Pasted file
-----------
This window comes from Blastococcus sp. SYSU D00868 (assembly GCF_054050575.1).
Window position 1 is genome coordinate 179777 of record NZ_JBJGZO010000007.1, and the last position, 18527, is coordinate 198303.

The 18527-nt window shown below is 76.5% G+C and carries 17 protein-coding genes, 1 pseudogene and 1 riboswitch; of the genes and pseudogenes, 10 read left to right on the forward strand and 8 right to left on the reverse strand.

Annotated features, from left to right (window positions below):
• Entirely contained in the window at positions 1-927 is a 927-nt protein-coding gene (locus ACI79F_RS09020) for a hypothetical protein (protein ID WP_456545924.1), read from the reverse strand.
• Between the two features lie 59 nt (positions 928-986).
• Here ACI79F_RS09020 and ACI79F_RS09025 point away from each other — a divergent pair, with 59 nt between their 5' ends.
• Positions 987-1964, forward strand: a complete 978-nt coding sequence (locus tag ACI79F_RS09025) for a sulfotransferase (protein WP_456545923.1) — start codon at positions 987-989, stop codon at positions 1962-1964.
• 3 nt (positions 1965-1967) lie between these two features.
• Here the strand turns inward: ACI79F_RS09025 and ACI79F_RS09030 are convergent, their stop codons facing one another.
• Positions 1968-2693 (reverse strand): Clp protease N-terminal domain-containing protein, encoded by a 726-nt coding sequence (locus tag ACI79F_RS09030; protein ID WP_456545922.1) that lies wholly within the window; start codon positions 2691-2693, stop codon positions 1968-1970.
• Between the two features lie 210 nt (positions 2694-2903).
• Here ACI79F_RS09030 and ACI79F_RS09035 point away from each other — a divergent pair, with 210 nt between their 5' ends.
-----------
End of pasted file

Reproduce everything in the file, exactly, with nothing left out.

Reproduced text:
This window comes from Blastococcus sp. SYSU D00868 (assembly GCF_054050575.1).
Window position 1 is genome coordinate 179777 of record NZ_JBJGZO010000007.1, and the last position, 18527, is coordinate 198303.

The 18527-nt window shown below is 76.5% G+C and carries 17 protein-coding genes, 1 pseudogene and 1 riboswitch; of the genes and pseudogenes, 10 read left to right on the forward strand and 8 right to left on the reverse strand.

Annotated features, from left to right (window positions below):
• Entirely contained in the window at positions 1-927 is a 927-nt protein-coding gene (locus ACI79F_RS09020) for a hypothetical protein (protein ID WP_456545924.1), read from the reverse strand.
• Between the two features lie 59 nt (positions 928-986).
• Here ACI79F_RS09020 and ACI79F_RS09025 point away from each other — a divergent pair, with 59 nt between their 5' ends.
• Positions 987-1964, forward strand: a complete 978-nt coding sequence (locus tag ACI79F_RS09025) for a sulfotransferase (protein WP_456545923.1) — start codon at positions 987-989, stop codon at positions 1962-1964.
• 3 nt (positions 1965-1967) lie between these two features.
• Here the strand turns inward: ACI79F_RS09025 and ACI79F_RS09030 are convergent, their stop codons facing one another.
• Positions 1968-2693 (reverse strand): Clp protease N-terminal domain-containing protein, encoded by a 726-nt coding sequence (locus tag ACI79F_RS09030; protein ID WP_456545922.1) that lies wholly within the window; start codon positions 2691-2693, stop codon positions 1968-1970.
• Between the two features lie 210 nt (positions 2694-2903).
• Here ACI79F_RS09030 and ACI79F_RS09035 point away from each other — a divergent pair, with 210 nt between their 5' ends.